By Ashley Hellman, Community Ranger in Dargaville
It was a privilege to meet a group of hardworking volunteers recently who were willing to give up their time to help look after our native plants here in Northland.
I arrived at Trounson Kauri Park on the morning of Earth Day (April 22). The park is 30 minutes north of Dargaville and one of only a few mainland islands in New Zealand. Mainland islands are established to protect and restore habitats on the mainland of New Zealand through intensive management of our native species.
The volunteers soon arrived ready to roll up their sleeves and get their hands dirty in honour of Earth Day. Biodiversity Ranger Megan Topia led us to the DOC plant nursery, which was in need of some care and attention.
The nursery is an important site where DOC grows local plants, including our iconic kauri trees. Kauri trees live long lives. Tane Mahuta, the most famous kauri tree in New Zealand, is approximately 2000 years old. Kauri trees are threatened by a disease called kauri dieback which kills the trees and is devastating New Zealand’s forests. The nursery helps to preserve these beautiful New Zealand wonders.
Before entering and after exiting the nursery, we had to spray our shoes with a chemical to kill kauri dieback, since the disease is commonly transported on the bottoms of people’s shoes.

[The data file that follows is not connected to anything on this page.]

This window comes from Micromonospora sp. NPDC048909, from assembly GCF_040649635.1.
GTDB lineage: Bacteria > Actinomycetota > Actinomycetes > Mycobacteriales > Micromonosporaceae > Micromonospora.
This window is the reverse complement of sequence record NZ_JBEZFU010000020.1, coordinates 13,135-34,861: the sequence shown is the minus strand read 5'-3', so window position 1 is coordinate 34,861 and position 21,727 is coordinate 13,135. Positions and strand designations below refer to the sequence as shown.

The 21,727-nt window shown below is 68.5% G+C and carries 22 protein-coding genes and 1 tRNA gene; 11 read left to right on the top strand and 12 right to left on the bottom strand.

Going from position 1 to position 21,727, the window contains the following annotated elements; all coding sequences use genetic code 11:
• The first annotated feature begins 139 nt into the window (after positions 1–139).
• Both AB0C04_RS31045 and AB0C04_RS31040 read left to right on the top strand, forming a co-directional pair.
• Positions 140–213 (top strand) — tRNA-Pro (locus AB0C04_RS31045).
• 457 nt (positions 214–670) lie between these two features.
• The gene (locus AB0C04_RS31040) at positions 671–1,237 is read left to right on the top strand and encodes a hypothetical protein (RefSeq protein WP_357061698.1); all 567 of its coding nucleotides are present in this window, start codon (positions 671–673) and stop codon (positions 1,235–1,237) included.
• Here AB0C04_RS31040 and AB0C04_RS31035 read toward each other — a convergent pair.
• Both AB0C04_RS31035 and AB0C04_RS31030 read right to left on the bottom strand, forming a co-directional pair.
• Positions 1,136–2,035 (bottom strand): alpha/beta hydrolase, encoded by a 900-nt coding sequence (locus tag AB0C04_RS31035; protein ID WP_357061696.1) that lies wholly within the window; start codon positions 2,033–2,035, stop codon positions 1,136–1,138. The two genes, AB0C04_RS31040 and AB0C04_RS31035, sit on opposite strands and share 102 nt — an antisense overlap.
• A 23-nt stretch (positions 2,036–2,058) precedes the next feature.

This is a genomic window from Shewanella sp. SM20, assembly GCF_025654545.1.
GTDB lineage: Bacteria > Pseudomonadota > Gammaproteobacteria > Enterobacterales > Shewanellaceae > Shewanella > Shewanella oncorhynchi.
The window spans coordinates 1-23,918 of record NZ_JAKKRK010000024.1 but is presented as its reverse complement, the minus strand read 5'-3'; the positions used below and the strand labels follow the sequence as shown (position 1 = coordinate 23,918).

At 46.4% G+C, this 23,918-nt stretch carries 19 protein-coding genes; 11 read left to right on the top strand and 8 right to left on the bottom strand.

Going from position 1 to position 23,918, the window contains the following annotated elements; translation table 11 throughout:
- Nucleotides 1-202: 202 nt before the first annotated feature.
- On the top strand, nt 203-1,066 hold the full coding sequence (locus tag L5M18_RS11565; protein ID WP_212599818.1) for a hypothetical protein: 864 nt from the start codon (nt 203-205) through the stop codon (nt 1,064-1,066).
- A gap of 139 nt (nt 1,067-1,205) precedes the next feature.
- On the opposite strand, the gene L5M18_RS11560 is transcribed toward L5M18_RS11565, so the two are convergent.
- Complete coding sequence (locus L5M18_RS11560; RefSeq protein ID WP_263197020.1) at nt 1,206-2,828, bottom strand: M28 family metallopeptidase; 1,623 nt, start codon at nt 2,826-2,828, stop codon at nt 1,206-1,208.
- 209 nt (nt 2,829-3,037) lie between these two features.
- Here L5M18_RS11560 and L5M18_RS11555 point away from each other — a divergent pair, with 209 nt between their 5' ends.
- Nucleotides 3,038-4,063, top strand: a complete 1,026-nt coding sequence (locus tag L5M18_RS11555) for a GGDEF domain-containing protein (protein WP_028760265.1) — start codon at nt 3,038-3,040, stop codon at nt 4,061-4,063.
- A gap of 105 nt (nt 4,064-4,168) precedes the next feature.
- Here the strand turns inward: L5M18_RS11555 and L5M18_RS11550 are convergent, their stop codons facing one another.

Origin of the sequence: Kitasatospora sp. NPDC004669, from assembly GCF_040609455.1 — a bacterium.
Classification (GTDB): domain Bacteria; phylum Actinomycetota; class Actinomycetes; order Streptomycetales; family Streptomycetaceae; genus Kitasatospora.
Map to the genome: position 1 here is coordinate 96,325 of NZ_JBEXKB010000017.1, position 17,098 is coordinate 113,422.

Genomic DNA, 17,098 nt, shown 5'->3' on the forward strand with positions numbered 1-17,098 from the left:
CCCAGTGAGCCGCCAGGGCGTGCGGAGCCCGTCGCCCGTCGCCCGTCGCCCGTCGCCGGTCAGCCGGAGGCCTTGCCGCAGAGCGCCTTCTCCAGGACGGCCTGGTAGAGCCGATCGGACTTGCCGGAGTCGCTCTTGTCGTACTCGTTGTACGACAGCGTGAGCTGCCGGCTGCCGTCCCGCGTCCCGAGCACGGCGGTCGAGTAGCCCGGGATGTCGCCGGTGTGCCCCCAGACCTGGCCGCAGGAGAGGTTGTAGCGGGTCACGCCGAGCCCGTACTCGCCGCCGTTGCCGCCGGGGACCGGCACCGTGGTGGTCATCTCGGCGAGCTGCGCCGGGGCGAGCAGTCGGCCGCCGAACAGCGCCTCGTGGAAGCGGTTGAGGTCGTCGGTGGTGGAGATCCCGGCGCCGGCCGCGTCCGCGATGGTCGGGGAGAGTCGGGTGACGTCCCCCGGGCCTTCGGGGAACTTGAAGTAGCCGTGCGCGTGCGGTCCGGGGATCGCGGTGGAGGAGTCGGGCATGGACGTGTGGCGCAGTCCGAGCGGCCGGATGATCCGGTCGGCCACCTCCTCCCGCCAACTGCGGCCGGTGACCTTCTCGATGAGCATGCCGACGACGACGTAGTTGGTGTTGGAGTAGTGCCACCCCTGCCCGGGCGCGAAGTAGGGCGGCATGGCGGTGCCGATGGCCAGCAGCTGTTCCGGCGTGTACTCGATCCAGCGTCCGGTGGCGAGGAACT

The group spent the morning shovelling, raking, and weeding. Before and after photographs of the nursery demonstrate the impressive amount of work that the volunteers put in on the day.
“It was nice to do something voluntary, especially with my kids, and know that we were doing something good for the community,” said Kim Hill, one of the participants.
Another participant, Aaron Bradley, said, “Conservation is important to me. Going up to Trounson for the day was great, and my boys loved it.”
As a treat in the afternoon, we all got to meet an adult kiwi. Biodiversity Ranger James McLaughlin talked to the group about how the birds live, what threatens them, and the importance of kiwi conservation.
“I’m very pleased with the turnout for our Earth Day celebration,” said Megan Topia after the event.
“I hope we can continue to grow our volunteer program and get as many community members involved in conservation as possible.”
More information about volunteering for DOC can be found on our website.